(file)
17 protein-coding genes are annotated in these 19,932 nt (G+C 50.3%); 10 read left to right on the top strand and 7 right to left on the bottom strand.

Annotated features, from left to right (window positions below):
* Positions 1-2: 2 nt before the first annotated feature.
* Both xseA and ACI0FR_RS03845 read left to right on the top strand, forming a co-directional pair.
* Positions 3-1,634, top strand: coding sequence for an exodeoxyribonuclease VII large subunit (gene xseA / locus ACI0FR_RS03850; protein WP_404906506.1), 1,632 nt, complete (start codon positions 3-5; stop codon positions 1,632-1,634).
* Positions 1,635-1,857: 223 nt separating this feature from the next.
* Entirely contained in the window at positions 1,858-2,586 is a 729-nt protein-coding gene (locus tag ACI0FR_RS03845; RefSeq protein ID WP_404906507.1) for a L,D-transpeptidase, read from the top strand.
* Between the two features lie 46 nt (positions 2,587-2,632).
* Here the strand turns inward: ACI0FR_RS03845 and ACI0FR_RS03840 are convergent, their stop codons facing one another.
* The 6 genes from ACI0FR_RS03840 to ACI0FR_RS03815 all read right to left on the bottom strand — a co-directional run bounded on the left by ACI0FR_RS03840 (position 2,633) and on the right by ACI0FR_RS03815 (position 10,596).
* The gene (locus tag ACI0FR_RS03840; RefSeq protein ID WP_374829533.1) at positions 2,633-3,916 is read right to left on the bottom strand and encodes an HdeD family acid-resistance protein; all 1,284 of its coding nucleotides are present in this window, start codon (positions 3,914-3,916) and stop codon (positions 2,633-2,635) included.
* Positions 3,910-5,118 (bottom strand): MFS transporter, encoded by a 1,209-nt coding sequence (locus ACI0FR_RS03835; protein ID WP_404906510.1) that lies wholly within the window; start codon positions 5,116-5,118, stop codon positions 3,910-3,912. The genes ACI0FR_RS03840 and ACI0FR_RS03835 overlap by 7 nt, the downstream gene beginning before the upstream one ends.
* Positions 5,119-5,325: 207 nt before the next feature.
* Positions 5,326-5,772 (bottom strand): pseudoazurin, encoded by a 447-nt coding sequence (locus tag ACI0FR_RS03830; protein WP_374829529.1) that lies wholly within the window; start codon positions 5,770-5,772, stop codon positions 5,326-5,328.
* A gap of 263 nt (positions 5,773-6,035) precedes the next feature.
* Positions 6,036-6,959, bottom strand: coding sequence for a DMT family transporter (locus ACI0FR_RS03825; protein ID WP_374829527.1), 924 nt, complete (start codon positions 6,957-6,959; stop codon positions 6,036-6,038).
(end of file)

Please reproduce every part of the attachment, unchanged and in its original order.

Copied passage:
17 protein-coding genes are annotated in these 19,932 nt (G+C 50.3%); 10 read left to right on the top strand and 7 right to left on the bottom strand.

Annotated features, from left to right (window positions below):
* Positions 1-2: 2 nt before the first annotated feature.
* Both xseA and ACI0FR_RS03845 read left to right on the top strand, forming a co-directional pair.
* Positions 3-1,634, top strand: coding sequence for an exodeoxyribonuclease VII large subunit (gene xseA / locus ACI0FR_RS03850; protein WP_404906506.1), 1,632 nt, complete (start codon positions 3-5; stop codon positions 1,632-1,634).
* Positions 1,635-1,857: 223 nt separating this feature from the next.
* Entirely contained in the window at positions 1,858-2,586 is a 729-nt protein-coding gene (locus tag ACI0FR_RS03845; RefSeq protein ID WP_404906507.1) for a L,D-transpeptidase, read from the top strand.
* Between the two features lie 46 nt (positions 2,587-2,632).
* Here the strand turns inward: ACI0FR_RS03845 and ACI0FR_RS03840 are convergent, their stop codons facing one another.
* The 6 genes from ACI0FR_RS03840 to ACI0FR_RS03815 all read right to left on the bottom strand — a co-directional run bounded on the left by ACI0FR_RS03840 (position 2,633) and on the right by ACI0FR_RS03815 (position 10,596).
* The gene (locus tag ACI0FR_RS03840; RefSeq protein ID WP_374829533.1) at positions 2,633-3,916 is read right to left on the bottom strand and encodes an HdeD family acid-resistance protein; all 1,284 of its coding nucleotides are present in this window, start codon (positions 3,914-3,916) and stop codon (positions 2,633-2,635) included.
* Positions 3,910-5,118 (bottom strand): MFS transporter, encoded by a 1,209-nt coding sequence (locus ACI0FR_RS03835; protein ID WP_404906510.1) that lies wholly within the window; start codon positions 5,116-5,118, stop codon positions 3,910-3,912. The genes ACI0FR_RS03840 and ACI0FR_RS03835 overlap by 7 nt, the downstream gene beginning before the upstream one ends.
* Positions 5,119-5,325: 207 nt before the next feature.
* Positions 5,326-5,772 (bottom strand): pseudoazurin, encoded by a 447-nt coding sequence (locus tag ACI0FR_RS03830; protein WP_374829529.1) that lies wholly within the window; start codon positions 5,770-5,772, stop codon positions 5,326-5,328.
* A gap of 263 nt (positions 5,773-6,035) precedes the next feature.
* Positions 6,036-6,959, bottom strand: coding sequence for a DMT family transporter (locus ACI0FR_RS03825; protein ID WP_374829527.1), 924 nt, complete (start codon positions 6,957-6,959; stop codon positions 6,036-6,038).